Word-choice change is based on the idea that "bad thoughts" somehow lead to bad actions, but this isn't how it actually works. The repression of unclear, confused thoughts causes bad action, like when you put your thumb over a garden hose. The intense vitriol by the left against racism these days isn't healing racists, it just drives it underground to fester. They do the very thing they fight against, and become it. Wokeness is social justice fundamentalism pitted against right-wing fundamentalism.

I would love to have a beer with someone who hates Jews so much it's a hobby. That's interesting! I'm buying. I'd pay to sit down with the leaders of Hamas. I bet we would agree on a lot of the shadow aspects of the culture in which I was raised. I could tell them some stories about how much I hated Hebrew school and how the only saving grace was getting drunk on Manischewitz. I could share with them how much I disliked how my family related via suffering and complaining, how they didn't really believe the religion they said they subscribed to, and how much that sapped the aliveness and passion from our lives.

[Aside: if you're thinking I'm a "self-hating Jew" right now, you just failed to be curious. That's how quickly it happens.]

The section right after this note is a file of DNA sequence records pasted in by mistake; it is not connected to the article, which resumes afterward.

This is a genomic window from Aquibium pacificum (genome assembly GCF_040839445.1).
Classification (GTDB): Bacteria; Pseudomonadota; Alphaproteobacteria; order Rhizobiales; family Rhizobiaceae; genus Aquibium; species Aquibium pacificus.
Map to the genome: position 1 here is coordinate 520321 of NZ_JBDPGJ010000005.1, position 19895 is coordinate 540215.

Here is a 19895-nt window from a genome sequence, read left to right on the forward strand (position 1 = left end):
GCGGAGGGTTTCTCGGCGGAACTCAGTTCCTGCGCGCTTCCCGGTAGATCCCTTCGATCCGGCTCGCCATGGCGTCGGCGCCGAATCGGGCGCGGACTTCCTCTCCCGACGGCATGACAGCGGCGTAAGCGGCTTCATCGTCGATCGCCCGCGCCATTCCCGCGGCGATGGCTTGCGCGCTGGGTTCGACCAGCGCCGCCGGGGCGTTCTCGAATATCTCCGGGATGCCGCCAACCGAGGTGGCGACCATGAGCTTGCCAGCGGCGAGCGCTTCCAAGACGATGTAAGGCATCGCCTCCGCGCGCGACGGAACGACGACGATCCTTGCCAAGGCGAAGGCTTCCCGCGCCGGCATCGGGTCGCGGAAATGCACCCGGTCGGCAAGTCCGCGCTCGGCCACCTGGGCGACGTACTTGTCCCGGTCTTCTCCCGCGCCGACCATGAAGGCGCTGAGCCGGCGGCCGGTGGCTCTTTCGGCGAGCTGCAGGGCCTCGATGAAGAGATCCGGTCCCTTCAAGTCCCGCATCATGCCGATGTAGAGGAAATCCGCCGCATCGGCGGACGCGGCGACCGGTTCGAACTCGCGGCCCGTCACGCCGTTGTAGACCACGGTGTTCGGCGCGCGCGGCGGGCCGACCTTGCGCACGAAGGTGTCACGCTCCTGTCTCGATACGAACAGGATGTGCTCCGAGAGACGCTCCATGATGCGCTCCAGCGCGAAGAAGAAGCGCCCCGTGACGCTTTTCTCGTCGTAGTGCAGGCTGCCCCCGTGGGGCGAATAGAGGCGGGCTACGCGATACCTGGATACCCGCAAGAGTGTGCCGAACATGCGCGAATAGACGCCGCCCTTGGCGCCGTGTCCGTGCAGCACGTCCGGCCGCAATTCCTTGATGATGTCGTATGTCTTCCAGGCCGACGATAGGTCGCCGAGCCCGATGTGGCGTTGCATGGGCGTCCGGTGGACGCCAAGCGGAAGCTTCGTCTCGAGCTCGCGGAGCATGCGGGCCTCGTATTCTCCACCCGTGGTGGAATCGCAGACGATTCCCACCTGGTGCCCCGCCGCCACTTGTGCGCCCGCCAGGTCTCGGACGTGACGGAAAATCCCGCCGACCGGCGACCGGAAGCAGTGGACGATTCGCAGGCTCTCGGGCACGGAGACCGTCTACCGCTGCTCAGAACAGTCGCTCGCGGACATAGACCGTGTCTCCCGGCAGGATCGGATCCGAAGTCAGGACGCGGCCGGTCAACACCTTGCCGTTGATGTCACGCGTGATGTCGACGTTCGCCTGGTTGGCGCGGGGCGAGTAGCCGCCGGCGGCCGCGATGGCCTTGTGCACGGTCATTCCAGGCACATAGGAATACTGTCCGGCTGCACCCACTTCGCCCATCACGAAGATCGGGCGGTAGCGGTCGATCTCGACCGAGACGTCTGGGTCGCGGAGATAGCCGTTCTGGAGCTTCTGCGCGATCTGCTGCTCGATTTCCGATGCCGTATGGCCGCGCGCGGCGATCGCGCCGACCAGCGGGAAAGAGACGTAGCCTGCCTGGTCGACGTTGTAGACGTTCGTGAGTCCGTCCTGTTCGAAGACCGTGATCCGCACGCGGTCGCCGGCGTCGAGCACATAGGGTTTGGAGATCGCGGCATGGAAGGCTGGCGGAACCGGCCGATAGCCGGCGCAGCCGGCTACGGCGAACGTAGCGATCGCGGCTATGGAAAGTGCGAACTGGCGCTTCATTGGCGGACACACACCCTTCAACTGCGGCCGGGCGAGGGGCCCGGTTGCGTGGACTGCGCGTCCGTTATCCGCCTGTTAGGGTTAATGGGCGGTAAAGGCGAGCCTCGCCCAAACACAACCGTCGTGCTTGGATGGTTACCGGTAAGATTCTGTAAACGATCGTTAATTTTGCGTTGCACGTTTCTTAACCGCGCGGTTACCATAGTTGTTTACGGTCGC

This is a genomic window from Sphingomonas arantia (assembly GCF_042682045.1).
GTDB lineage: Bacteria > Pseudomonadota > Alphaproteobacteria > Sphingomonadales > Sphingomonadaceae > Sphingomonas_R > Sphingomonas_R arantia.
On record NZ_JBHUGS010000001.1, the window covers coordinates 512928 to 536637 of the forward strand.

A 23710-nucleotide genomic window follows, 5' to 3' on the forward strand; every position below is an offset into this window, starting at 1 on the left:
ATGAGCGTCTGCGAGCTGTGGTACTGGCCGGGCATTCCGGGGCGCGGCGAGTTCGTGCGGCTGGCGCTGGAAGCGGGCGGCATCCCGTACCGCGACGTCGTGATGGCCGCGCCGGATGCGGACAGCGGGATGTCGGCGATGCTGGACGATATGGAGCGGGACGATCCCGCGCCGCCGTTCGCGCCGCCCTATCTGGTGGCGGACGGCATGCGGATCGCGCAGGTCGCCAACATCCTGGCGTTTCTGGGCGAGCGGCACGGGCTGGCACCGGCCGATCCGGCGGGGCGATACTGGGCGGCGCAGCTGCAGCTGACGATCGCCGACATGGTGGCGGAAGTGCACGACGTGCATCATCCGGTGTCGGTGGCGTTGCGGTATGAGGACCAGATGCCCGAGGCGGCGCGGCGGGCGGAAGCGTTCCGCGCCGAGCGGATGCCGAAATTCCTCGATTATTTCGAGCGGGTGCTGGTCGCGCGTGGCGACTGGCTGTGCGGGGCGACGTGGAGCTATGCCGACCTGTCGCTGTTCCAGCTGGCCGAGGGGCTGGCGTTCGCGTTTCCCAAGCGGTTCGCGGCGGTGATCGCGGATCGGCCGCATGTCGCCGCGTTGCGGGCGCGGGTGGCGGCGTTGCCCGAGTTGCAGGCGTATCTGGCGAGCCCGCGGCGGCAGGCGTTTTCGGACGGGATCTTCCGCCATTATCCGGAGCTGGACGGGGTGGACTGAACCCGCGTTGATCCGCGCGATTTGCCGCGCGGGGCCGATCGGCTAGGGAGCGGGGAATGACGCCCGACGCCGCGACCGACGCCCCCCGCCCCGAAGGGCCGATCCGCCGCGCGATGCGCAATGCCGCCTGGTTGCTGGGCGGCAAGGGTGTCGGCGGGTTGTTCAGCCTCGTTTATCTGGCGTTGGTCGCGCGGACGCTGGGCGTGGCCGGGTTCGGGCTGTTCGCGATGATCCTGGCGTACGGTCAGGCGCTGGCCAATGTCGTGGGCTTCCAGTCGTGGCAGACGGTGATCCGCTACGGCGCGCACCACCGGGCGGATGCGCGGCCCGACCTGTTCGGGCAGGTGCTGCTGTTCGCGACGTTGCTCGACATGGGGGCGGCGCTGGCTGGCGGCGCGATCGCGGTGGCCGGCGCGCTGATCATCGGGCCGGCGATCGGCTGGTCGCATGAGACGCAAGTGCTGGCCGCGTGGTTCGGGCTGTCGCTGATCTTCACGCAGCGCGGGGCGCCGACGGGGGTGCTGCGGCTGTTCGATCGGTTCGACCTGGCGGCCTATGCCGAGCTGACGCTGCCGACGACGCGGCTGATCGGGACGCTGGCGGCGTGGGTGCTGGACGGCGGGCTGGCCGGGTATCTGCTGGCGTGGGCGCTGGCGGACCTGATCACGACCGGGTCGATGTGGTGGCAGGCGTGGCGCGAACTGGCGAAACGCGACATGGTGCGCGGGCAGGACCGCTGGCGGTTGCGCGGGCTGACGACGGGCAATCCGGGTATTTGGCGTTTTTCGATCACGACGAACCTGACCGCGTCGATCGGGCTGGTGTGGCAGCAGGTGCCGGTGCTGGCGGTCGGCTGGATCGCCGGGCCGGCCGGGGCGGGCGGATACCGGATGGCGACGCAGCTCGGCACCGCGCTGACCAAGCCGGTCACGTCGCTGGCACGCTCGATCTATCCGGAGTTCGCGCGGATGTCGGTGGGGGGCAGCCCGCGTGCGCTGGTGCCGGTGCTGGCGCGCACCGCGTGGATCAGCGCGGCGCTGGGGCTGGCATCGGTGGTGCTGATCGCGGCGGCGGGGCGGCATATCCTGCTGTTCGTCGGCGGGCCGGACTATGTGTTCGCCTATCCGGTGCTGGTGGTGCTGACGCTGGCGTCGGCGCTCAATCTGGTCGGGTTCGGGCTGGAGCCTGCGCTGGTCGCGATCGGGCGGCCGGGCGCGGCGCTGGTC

Maybe that kind of validation would make them feel heard enough so we could talk about what the real issue is, because getting rid of Jews isn't going to make them feel better and somewhere inside them they know it. They just don't realize it yet and need help. Wiping out Hamas isn't going to make Israelis feel better either, because they'll be replaced by a new group with the same views. They definitely know this, but don't know what other options they have.

It's very difficult to not accept an action and be heartfully curious about the motive at the same time. Most people cannot do this, but it's really what we need. The world is in an emotional health crisis where control is failing and all the pain comes to the surface. Ratcheting up control-based repression won't help. Thought police won't help. Taking sides won't help. We have to get curious about what's really going on, because it's at the level of our emotional wounds where we are all the same.

It took me decades to face my depression and signficantly heal it. I distracted myself from it with many more things after college. What I needed was someone who in some ways knew me better than I knew myself, someone who got and felt what it was like to be me, someone with a heart so open it made me open mine. That's what I was looking for all along. We all need that, and when we don't have it, we do bad things for understandable reasons because we're in pain. We all need someone to help us find the understandable, unconscious reasons we do things that aren't who we are, so we can become who we truly are.

Do you have someone like this in your life? Being this person for others is my favorite thing to do now. It's how we all get what we need. That's how we make the world a better place: by beginning with our inner worlds, not by castigating the worlds of others.